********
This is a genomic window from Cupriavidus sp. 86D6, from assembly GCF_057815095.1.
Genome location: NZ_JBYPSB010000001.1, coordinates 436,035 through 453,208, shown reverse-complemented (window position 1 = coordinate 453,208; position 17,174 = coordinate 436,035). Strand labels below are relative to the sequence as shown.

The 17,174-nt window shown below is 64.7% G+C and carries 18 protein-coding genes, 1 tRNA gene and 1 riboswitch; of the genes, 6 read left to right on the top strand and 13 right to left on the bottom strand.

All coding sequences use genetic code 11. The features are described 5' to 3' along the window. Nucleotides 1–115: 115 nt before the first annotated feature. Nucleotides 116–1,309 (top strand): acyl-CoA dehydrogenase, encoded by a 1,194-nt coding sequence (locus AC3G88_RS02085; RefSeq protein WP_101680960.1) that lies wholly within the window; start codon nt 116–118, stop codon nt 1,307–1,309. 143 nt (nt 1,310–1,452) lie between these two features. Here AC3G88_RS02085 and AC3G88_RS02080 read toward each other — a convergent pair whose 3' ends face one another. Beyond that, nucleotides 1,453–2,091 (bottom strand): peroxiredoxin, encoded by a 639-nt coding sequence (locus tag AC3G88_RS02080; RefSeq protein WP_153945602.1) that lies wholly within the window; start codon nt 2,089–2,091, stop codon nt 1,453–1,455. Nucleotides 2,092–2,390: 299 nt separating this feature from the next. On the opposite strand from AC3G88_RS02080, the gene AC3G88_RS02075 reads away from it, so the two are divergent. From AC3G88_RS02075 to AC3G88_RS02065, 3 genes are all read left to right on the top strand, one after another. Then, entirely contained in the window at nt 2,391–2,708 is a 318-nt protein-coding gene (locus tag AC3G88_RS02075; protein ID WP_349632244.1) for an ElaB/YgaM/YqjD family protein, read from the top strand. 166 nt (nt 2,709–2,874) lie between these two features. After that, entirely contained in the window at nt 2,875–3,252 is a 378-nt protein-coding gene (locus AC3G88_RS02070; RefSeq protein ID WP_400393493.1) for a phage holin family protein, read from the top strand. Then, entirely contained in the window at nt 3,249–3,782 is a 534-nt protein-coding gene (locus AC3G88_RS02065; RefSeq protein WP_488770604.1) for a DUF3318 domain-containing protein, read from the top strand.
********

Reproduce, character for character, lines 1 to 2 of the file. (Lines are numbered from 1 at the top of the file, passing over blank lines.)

This is a genomic window from Cupriavidus sp. 86D6, from assembly GCF_057815095.1.
Genome location: NZ_JBYPSB010000001.1, coordinates 436,035 through 453,208, shown reverse-complemented (window position 1 = coordinate 453,208; position 17,174 = coordinate 436,035). Strand labels below are relative to the sequence as shown.